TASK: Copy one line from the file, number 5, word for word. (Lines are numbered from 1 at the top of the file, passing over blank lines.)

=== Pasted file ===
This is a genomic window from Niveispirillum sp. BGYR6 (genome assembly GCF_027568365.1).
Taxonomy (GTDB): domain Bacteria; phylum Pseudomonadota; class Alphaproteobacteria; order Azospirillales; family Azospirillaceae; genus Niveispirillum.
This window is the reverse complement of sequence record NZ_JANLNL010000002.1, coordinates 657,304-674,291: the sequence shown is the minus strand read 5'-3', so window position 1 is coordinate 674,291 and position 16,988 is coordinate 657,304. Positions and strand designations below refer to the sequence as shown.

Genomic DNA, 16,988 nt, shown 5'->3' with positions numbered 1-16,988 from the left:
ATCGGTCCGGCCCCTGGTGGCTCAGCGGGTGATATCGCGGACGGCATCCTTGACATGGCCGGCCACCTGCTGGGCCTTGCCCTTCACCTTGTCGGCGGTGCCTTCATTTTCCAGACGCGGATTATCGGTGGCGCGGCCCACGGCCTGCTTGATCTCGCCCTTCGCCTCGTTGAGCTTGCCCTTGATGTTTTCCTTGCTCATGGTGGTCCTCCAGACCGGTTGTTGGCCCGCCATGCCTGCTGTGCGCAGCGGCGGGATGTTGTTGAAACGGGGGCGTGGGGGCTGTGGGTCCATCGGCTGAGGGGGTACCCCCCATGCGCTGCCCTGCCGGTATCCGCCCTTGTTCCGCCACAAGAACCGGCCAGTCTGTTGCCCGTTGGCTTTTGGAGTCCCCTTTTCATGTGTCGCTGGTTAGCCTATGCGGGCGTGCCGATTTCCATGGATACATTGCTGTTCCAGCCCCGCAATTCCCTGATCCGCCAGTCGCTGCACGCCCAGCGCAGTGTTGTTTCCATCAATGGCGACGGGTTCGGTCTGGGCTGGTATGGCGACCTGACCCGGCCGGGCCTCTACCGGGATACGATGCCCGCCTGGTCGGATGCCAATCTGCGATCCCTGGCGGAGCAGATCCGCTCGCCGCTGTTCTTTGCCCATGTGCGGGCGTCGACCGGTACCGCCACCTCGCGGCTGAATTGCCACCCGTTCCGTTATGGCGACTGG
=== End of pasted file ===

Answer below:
ATCGGTCCGGCCCCTGGTGGCTCAGCGGGTGATATCGCGGACGGCATCCTTGACATGGCCGGCCACCTGCTGGGCCTTGCCCTTCACCTTGTCGGCGGTGCCTTCATTTTCCAGACGCGGATTATCGGTGGCGCGGCCCACGGCCTGCTTGATCTCGCCCTTCGCCTCGTTGAGCTTGCCCTTGATGTTTTCCTTGCTCATGGTGGTCCTCCAGACCGGTTGTTGGCCCGCCATGCCTGCTGTGCGCAGCGGCGGGATGTTGTTGAAACGGGGGCGTGGGGGCTGTGGGTCCATCGGCTGAGGGGGTACCCCCCATGCGCTGCCCTGCCGGTATCCGCCCTTGTTCCGCCACAAGAACCGGCCAGTCTGTTGCCCGTTGGCTTTTGGAGTCCCCTTTTCATGTGTCGCTGGTTAGCCTATGCGGGCGTGCCGATTTCCATGGATACATTGCTGTTCCAGCCCCGCAATTCCCTGATCCGCCAGTCGCTGCACGCCCAGCGCAGTGTTGTTTCCATCAATGGCGACGGGTTCGGTCTGGGCTGGTATGGCGACCTGACCCGGCCGGGCCTCTACCGGGATACGATGCCCGCCTGGTCGGATGCCAATCTGCGATCCCTGGCGGAGCAGATCCGCTCGCCGCTGTTCTTTGCCCATGTGCGGGCGTCGACCGGTACCGCCACCTCGCGGCTGAATTGCCACCCGTTCCGTTATGGCGACTGG